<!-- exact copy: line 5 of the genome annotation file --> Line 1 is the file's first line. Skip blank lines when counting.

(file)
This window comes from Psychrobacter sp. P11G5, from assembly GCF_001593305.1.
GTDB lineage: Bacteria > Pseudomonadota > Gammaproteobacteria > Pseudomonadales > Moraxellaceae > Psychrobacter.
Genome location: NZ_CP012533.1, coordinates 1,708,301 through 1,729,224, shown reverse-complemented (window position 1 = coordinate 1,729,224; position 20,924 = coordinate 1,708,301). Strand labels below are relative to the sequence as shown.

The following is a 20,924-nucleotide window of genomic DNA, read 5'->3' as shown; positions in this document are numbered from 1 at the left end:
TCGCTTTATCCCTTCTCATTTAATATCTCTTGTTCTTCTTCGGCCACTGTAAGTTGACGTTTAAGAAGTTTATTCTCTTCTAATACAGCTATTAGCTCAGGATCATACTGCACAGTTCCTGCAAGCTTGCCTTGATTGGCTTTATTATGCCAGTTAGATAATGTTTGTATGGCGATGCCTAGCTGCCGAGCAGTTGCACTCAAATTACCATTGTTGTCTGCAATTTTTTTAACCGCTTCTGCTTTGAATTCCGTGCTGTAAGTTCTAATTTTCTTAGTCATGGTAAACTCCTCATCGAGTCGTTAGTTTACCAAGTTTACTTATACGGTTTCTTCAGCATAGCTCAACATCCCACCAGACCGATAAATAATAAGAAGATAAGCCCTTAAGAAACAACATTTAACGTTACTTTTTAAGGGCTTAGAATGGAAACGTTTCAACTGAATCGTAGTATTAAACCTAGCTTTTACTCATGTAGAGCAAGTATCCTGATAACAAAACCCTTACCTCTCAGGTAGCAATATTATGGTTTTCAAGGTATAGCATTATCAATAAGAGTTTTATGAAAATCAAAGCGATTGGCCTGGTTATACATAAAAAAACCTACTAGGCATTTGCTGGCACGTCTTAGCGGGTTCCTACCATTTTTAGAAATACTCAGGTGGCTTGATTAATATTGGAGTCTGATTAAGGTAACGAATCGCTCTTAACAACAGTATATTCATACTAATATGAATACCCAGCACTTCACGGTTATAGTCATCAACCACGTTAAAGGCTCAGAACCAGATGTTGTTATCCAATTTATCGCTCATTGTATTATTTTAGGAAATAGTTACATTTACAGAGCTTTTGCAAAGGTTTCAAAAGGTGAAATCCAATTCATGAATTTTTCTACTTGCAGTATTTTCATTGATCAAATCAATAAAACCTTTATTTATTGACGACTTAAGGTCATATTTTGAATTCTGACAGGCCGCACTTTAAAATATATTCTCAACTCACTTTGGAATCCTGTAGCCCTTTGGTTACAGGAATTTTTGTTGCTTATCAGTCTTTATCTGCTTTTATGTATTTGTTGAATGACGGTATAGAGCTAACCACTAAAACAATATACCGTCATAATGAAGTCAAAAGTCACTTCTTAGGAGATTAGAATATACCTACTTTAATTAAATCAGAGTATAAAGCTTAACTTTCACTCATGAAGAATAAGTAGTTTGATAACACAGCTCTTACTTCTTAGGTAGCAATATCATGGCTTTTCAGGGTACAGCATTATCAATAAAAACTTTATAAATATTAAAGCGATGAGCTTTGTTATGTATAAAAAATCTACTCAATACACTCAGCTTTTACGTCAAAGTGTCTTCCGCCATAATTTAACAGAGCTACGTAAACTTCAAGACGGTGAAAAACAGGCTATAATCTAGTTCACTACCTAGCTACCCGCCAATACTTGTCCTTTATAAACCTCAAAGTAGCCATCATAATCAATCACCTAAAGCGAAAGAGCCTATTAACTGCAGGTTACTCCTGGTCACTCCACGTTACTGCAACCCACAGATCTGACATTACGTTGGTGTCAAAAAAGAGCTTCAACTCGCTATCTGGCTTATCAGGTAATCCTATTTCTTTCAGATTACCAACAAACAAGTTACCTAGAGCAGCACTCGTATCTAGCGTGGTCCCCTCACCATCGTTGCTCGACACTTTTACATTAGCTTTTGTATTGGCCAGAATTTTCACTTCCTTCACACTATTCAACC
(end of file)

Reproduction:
TCGCTTTATCCCTTCTCATTTAATATCTCTTGTTCTTCTTCGGCCACTGTAAGTTGACGTTTAAGAAGTTTATTCTCTTCTAATACAGCTATTAGCTCAGGATCATACTGCACAGTTCCTGCAAGCTTGCCTTGATTGGCTTTATTATGCCAGTTAGATAATGTTTGTATGGCGATGCCTAGCTGCCGAGCAGTTGCACTCAAATTACCATTGTTGTCTGCAATTTTTTTAACCGCTTCTGCTTTGAATTCCGTGCTGTAAGTTCTAATTTTCTTAGTCATGGTAAACTCCTCATCGAGTCGTTAGTTTACCAAGTTTACTTATACGGTTTCTTCAGCATAGCTCAACATCCCACCAGACCGATAAATAATAAGAAGATAAGCCCTTAAGAAACAACATTTAACGTTACTTTTTAAGGGCTTAGAATGGAAACGTTTCAACTGAATCGTAGTATTAAACCTAGCTTTTACTCATGTAGAGCAAGTATCCTGATAACAAAACCCTTACCTCTCAGGTAGCAATATTATGGTTTTCAAGGTATAGCATTATCAATAAGAGTTTTATGAAAATCAAAGCGATTGGCCTGGTTATACATAAAAAAACCTACTAGGCATTTGCTGGCACGTCTTAGCGGGTTCCTACCATTTTTAGAAATACTCAGGTGGCTTGATTAATATTGGAGTCTGATTAAGGTAACGAATCGCTCTTAACAACAGTATATTCATACTAATATGAATACCCAGCACTTCACGGTTATAGTCATCAACCACGTTAAAGGCTCAGAACCAGATGTTGTTATCCAATTTATCGCTCATTGTATTATTTTAGGAAATAGTTACATTTACAGAGCTTTTGCAAAGGTTTCAAAAGGTGAAATCCAATTCATGAATTTTTCTACTTGCAGTATTTTCATTGATCAAATCAATAAAACCTTTATTTATTGACGACTTAAGGTCATATTTTGAATTCTGACAGGCCGCACTTTAAAATATATTCTCAACTCACTTTGGAATCCTGTAGCCCTTTGGTTACAGGAATTTTTGTTGCTTATCAGTCTTTATCTGCTTTTATGTATTTGTTGAATGACGGTATAGAGCTAACCACTAAAACAATATACCGTCATAATGAAGTCAAAAGTCACTTCTTAGGAGATTAGAATATACCTACTTTAATTAAATCAGAGTATAAAGCTTAACTTTCACTCATGAAGAATAAGTAGTTTGATAACACAGCTCTTACTTCTTAGGTAGCAATATCATGGCTTTTCAGGGTACAGCATTATCAATAAAAACTTTATAAATATTAAAGCGATGAGCTTTGTTATGTATAAAAAATCTACTCAATACACTCAGCTTTTACGTCAAAGTGTCTTCCGCCATAATTTAACAGAGCTACGTAAACTTCAAGACGGTGAAAAACAGGCTATAATCTAGTTCACTACCTAGCTACCCGCCAATACTTGTCCTTTATAAACCTCAAAGTAGCCATCATAATCAATCACCTAAAGCGAAAGAGCCTATTAACTGCAGGTTACTCCTGGTCACTCCACGTTACTGCAACCCACAGATCTGACATTACGTTGGTGTCAAAAAAGAGCTTCAACTCGCTATCTGGCTTATCAGGTAATCCTATTTCTTTCAGATTACCAACAAACAAGTTACCTAGAGCAGCACTCGTATCTAGCGTGGTCCCCTCACCATCGTTGCTCGACACTTTTACATTAGCTTTTGTATTGGCCAGAATTTTCACTTCCTTCACACTATTCAACC